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Jesus set out a radical manifesto for redeemed relationships in the Sermon on the Mount. This series calls for a relationships revolution - fuelled by love. A bold vision for a different Northern Ireland built on strong and just relationships. It involves everyone in society, from individuals to churches and government.

#RR1 WHY REL ATIONSHIPS?

R E V O L UTION

#RR1 WHY REL ATIONSHIPS?

Design: alice@weoften.com

R E V O L UTION

The Evangelical Alliance is the largest body serving evangelical Christians in the UK. Our mission is to present Christ credibly as good news for spiritual and social transformation. Downview House, 440 Shore Road. Newtownabbey, BT37 9RU. Tel: 028 9029 2266 Web: www.eauk.org/northern-ireland Email: nireland@eauk.org

R E L AT I O N S H I P S R E VOL U T I O N

We dare to see Northern Ireland as a world-leader – a place where broken things are given the opportunity to be made whole and where relationships grow healthier, stronger and deeper.


WWW.EAUK.ORG/NORTHERN-IREL AND

This is the first in a series of booklets from the Evangelical Alliance. Volume One _Why Relationships?

#RR1

Relationships are what life is all about.

This is obvious but often overlooked. Through relationship we find our sense of identity, purpose, belonging and wellbeing. Good relationships improve health, happiness and life expectancy.

We are made in the image of a relational God At the centre of the universe is a relationship – God – Father, Son and Holy Spirit. Christians worship a God whose essence is a community of persons in relationship. Every human being is made in the image of a relational God, to be in relationship with Him, each other and the earth. It is through relationship that the immense love of God is learned and lived. Christians are for right relationships; we believe that everyone is worthy of being treated with dignity and respect. Sadly this is not always the case. We live in a fallen world with broken relationships and we are charged with change – to be revolutionary. The Sermon on the Mount is nothing less than a subversive relational manifesto.

Jesus calls for a radical relationships revolution – love your neighbour becomes love your enemy. Transforming society is about getting relationships right – with God and others. We must understand the value of relationships in society, articulate a Christian vision for right relationship and create an environment in which these new relationships can flourish. A truly prosperous society focuses on all that makes life worthwhile – wellbeing, family, relationships and the welfare of others. Christians are called to live, work and advocate for this reality.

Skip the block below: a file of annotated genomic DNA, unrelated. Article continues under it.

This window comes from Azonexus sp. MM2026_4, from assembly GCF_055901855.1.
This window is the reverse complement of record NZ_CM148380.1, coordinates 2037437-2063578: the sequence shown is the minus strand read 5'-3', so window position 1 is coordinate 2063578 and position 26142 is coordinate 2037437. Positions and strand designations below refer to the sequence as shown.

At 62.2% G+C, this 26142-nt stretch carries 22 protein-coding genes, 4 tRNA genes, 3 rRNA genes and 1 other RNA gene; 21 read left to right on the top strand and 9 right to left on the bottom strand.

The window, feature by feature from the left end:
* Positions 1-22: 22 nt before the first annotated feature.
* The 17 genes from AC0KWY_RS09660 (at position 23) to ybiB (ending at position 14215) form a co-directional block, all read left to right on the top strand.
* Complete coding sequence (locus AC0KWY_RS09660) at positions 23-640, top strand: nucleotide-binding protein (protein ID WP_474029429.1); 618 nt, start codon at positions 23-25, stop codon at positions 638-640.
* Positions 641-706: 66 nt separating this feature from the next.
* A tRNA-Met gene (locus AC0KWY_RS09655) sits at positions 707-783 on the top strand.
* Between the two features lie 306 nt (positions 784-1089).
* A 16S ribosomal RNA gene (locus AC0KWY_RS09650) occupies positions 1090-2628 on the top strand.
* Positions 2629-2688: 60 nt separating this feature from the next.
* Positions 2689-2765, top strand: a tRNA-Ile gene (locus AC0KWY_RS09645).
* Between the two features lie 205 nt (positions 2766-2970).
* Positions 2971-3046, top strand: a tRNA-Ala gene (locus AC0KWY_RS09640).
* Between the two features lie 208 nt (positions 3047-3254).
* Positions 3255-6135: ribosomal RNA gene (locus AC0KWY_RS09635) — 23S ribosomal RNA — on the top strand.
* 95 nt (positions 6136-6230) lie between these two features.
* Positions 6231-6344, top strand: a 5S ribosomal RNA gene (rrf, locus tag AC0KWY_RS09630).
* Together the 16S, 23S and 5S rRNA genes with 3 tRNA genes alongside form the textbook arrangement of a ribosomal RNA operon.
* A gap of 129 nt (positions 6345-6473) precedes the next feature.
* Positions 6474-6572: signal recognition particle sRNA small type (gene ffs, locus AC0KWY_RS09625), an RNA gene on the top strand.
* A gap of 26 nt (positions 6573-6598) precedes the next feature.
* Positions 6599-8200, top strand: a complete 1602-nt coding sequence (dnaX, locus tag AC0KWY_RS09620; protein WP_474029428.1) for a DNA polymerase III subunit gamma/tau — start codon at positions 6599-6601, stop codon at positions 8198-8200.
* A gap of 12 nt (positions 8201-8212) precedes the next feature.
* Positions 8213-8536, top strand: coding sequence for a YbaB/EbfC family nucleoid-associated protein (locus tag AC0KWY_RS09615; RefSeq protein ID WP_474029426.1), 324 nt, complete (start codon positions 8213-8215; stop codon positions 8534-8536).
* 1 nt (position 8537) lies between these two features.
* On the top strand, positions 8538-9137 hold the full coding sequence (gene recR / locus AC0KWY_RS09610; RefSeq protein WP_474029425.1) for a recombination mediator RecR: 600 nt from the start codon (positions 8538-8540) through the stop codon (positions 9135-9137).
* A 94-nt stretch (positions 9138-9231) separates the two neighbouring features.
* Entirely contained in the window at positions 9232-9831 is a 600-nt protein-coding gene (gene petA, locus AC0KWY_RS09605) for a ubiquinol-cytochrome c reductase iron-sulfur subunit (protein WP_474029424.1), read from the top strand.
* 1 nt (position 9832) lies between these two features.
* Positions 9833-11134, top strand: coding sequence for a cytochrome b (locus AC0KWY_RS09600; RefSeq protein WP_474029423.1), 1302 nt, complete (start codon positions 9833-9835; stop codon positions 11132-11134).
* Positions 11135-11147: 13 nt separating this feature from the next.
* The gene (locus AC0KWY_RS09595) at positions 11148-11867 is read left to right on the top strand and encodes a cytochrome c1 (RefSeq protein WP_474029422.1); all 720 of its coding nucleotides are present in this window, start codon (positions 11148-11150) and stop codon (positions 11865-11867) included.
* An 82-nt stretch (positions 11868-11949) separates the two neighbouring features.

“SEEK THE PEACE AND PROSPERITY OF THE CITY WHERE I HAVE SENT YOU INTO EXILE, AND PRAY TO THE LORD ON ITS BEHALF, FOR IN ITS WELFARE, YOU WILL FIND YOUR WELFARE.” Jeremiah 29:7

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R E V O L UTION

“IT WOULD BE A HAPPIER WORLD IF CIVIL SERVANTS WERE REQUIRED AT THE END OF EVERY POLICY PAPER THEY WROTE TO INCLUDE A PARAGRAPH ASSESSING ITS RELATIONAL IMPLICATIONS FOR THE SOCIETY THEY ARE SERVING.” Sir Joe Pilling, former Permanent Secretary at the NIO.

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Relationships are under increasing threat Most people believe relationships are important, but that is no guarantee of good practice. For many, relationships are fragile, easily broken under pressure and casually disregarded. Most of us like the idea of commitment and of others having a personal obligation to us, but we also enjoy freedom to do our own thing. Prevailing individualism suggests that relationships are only important to the extent to which they work for me, supporting my preferences and desires. This unhealthy focus on the rights of an individual outside of the context of community leads to further unintended consequences. By viewing our relationships disproportionately through a lens of personal rights we erode personal responsibility and respect. When conflict arises weak relationships often fail – with devastating consequences as we have witnessed in Northern Ireland. Our society puts the relationships we say we value under intolerable pressure. Relationships require care and nurturing. On one level this is really basic, but too often relationships are taken for granted when it comes to balancing our time and commitments well. Consumerism equates personal happiness and wellbeing with the purchase and accumulation of material possessions – even commodifying sex. Statistics show increased levels of pornography use, casual sex and prostitution – further detaching sex from relationship.

The cost of relationship breakdown We live in a culture that cheapens relationships to dangerously disposable levels. Only seven percent of co-habiting couples are still together after 10 years, yet ‘no-nups’ (couples who sign a legal contract before moving in together) are a growing group. STIs are rising, human trafficking is a growing local issue and the divisions of our past conflict still affect us today. But these are just symptoms, the underlying cause is a breakdown in relationships. When relationships go right they provide significant benefits for society. Family businesses are the backbone of the UK economy, employing 9.5 million people and contributing £73 billion in tax. Carers, usually family members, provide unpaid care worth almost £90 billion each year. When relationships go wrong the consequences include separation, abuse and conflict leading to reduced trust, damaged lives and failed families. Family breakdown contributes to a wide variety of social problems causing distress to individuals, families and communities. Relationship breakdown costs a staggering £46 billion each year. That equates to £1,541 per UK tax payer. Current policy focuses on tackling the symptoms, not the cause.